Homeowner Tax Breaks, Deductions And Credits Reinstated In The American Taxpayer Relief Act of 2012

A couple of weeks ago now The American Taxpayer Relief Act of 2012 was passed and the fiscal cliff was averted.  Tax rates for some higher income taxpayers went up as a result of the deal, while the rest of us saw the Bush era tax rates made permanent (for now).    Most of us who pay taxes, however, will see our tax bill go up this year because of the expiring temporary payroll tax cut.

There is some good news in the bill for homeowners, however.  A couple of tax breaks for homeowners were extended or reinstated with passage of the bill.

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Homeowners received two little-noticed gifts from the fiscal cliff deal signed by President Obama on Jan. 1. That congressional agreement, called the American Taxpayer Relief Act of 2012, restores a pair of treasured tax breaks previously lost to homeowners.

One is the federal tax deduction for mortgage insurance premiums. The other is a tax credit that lets homeowners take up to $500 off their federal income tax for making certain improvements that increase the energy efficiency of their homes.

Those two measures weren’t the only ones that will affect homeowners.  Another measure that was extended was a tax relief measure for troubled homeowners.  Homeowners who had a portion of their debt forgiven when selling their home in a short sale or similar situation would have been liable for taxes on the forgiven debt in 2013 if the measure passed in The Mortgage Forgiveness Debt Relief Act of 2007 wasn’t reinstated.   Luckily for troubled homeowners the measure was extended.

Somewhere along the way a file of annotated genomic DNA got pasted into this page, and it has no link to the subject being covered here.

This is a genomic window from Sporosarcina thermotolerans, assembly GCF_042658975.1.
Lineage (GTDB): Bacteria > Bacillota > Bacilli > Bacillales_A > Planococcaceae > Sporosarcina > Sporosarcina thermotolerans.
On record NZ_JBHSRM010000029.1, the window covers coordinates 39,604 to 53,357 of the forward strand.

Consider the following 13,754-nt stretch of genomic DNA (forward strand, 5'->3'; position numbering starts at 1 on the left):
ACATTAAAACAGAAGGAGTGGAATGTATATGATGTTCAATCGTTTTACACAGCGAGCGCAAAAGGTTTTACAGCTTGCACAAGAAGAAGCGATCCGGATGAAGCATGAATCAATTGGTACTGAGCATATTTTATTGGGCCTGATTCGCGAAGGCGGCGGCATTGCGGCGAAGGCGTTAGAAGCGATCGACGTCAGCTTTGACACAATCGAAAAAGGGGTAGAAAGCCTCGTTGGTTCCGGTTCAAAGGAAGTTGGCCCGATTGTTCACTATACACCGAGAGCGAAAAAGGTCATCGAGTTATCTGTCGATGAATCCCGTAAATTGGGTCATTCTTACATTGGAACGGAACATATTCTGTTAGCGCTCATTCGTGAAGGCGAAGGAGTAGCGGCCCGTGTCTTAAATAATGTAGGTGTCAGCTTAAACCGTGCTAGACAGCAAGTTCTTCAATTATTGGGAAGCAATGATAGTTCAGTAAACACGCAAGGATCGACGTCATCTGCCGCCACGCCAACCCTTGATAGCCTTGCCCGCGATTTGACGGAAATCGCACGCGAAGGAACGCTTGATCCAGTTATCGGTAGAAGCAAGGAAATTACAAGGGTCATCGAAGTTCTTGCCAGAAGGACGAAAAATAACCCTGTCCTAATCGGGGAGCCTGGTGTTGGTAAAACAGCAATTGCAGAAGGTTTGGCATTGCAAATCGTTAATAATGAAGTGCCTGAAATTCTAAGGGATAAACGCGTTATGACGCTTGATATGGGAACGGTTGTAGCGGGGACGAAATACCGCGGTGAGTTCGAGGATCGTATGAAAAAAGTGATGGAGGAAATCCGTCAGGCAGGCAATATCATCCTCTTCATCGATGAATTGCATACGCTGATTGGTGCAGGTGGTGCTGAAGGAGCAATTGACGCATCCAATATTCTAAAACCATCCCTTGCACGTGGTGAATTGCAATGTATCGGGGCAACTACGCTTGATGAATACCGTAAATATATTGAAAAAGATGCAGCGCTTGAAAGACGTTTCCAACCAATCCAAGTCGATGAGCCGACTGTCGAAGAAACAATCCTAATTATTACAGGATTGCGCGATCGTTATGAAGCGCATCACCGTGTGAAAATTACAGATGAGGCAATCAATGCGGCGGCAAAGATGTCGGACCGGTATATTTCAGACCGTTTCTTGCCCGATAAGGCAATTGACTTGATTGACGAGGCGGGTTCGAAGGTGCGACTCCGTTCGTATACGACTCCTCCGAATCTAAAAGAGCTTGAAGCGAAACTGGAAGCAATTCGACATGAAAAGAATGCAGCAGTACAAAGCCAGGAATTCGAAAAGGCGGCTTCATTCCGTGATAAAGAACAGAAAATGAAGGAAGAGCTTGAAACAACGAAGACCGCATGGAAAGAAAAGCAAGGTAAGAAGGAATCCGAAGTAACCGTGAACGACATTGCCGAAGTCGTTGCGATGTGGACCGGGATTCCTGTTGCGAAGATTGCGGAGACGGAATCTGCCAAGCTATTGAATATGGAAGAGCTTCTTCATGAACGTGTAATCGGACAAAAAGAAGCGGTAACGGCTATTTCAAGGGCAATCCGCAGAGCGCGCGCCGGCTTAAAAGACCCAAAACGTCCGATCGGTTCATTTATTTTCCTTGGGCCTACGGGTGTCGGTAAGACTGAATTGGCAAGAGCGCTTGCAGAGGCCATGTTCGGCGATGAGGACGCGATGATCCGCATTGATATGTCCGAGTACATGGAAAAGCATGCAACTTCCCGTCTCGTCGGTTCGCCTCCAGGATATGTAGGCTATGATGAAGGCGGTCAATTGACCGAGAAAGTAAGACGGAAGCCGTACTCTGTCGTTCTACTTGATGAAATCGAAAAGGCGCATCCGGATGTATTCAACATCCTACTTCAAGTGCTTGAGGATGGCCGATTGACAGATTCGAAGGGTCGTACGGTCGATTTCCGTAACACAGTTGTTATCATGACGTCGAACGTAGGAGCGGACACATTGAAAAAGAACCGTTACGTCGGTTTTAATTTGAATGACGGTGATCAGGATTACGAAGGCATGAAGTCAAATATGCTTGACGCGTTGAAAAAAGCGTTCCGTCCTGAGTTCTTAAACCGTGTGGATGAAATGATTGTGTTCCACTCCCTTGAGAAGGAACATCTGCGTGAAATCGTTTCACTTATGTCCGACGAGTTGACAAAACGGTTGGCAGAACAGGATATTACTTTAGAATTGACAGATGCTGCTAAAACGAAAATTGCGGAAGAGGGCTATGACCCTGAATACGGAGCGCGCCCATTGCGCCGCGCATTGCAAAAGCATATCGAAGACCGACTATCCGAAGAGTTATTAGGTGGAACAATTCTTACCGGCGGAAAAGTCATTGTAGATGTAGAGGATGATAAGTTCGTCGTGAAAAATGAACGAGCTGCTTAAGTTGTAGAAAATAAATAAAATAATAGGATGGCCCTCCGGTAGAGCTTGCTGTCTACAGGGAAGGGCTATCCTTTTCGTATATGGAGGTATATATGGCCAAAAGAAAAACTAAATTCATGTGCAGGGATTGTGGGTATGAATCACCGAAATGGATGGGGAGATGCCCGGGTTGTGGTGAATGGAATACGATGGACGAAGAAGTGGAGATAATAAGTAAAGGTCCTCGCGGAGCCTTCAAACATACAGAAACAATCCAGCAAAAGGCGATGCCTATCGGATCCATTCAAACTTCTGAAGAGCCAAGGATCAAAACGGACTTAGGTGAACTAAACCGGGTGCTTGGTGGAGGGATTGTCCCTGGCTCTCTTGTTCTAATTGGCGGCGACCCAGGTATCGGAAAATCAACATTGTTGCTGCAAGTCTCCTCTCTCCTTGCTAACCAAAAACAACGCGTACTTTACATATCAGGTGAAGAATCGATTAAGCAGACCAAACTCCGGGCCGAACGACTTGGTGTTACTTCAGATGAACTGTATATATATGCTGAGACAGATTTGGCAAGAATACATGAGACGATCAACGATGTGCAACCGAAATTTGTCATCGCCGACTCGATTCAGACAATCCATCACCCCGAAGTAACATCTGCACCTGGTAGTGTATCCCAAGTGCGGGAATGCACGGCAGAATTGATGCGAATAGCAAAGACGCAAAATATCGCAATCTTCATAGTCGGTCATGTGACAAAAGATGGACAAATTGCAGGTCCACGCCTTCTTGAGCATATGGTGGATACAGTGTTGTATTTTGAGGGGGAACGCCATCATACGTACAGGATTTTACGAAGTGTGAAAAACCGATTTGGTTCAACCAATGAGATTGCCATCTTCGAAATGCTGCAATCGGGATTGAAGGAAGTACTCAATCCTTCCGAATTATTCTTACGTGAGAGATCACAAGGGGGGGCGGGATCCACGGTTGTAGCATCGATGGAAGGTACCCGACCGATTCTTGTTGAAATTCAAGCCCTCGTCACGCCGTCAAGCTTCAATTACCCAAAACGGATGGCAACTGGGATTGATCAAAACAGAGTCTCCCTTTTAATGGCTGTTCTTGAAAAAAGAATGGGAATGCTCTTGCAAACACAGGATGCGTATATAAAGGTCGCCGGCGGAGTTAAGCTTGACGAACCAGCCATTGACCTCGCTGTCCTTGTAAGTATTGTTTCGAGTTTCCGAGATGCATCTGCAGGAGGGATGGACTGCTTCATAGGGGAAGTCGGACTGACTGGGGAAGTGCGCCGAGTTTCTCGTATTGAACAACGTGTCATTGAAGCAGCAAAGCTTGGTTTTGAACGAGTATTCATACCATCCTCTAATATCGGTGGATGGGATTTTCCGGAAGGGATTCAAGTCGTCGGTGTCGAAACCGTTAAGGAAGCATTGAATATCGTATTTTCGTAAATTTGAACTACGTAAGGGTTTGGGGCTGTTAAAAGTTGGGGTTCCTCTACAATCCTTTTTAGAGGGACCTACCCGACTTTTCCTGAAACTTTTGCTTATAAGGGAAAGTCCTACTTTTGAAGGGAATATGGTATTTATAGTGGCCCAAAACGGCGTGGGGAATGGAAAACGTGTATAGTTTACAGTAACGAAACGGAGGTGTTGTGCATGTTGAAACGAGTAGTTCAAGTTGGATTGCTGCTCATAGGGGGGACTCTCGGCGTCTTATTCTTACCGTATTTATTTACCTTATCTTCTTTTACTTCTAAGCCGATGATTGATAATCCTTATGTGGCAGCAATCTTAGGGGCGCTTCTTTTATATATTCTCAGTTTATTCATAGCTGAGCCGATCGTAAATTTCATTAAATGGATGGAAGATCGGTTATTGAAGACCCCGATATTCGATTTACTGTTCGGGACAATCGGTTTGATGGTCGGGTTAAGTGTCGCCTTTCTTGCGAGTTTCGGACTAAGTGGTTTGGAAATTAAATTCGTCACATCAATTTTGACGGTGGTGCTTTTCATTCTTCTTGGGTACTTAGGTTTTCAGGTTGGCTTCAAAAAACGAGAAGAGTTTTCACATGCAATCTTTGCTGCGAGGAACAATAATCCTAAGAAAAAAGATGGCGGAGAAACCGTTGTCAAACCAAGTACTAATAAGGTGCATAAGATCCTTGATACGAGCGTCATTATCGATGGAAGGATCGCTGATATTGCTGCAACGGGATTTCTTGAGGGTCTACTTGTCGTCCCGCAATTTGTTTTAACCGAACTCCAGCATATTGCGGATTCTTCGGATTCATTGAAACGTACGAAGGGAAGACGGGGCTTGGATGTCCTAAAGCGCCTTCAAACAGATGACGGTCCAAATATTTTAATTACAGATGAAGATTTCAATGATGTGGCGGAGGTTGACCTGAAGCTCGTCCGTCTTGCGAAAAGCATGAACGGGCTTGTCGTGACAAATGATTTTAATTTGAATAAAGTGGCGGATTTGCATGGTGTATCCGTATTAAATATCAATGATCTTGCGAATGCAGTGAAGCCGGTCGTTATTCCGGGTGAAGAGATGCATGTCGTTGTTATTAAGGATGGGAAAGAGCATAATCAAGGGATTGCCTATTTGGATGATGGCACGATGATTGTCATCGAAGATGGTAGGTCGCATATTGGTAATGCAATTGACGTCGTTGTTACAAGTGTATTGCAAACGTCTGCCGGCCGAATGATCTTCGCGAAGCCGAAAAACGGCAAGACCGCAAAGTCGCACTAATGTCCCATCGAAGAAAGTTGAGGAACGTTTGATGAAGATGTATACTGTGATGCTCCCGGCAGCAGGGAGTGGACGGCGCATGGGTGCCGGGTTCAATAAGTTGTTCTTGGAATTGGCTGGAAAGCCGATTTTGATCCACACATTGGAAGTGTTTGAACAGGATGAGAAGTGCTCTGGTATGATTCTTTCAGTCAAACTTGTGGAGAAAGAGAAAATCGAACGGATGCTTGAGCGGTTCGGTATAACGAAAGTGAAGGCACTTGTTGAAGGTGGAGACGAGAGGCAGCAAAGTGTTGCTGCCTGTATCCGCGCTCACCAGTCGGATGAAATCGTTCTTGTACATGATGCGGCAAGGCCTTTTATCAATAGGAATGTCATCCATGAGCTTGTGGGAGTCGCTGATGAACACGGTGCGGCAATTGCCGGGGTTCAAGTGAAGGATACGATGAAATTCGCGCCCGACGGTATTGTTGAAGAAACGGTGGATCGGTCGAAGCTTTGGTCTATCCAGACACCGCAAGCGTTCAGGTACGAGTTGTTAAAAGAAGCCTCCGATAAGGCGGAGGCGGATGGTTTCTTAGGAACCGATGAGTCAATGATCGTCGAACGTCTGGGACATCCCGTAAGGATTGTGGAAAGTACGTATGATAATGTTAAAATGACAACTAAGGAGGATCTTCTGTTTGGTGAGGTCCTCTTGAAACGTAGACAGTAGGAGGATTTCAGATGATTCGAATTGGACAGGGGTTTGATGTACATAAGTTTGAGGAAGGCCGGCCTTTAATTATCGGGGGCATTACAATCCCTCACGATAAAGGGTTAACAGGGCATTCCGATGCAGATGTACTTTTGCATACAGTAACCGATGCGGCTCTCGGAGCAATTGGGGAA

If you’re in foreclosure or are underwater on your mortgage and hoping to sell your home, you can breathe again. Despite all it didn’t get done in this week’s fiscal cliff deal, Congress did keep alive an important program of tax relief for troubled homeowners in the late-hour legislation.

Struggling homeowners will continue to get tax relief on mortgage debt that’s been forgiven.

So let’s take a closer look at the homeowner tax provisions that were included in the The American Taxpayer Relief Act of 2012.

Deduction For Mortgage Insurance Premiums

homeowner tax reliefAt the end of 2011 the deduction for paying mortgage insurance premiums on your mortgage expired, and wasn’t renewed for 2012.  The deduction has now been re-instated because it was added to the fiscal cliff bill.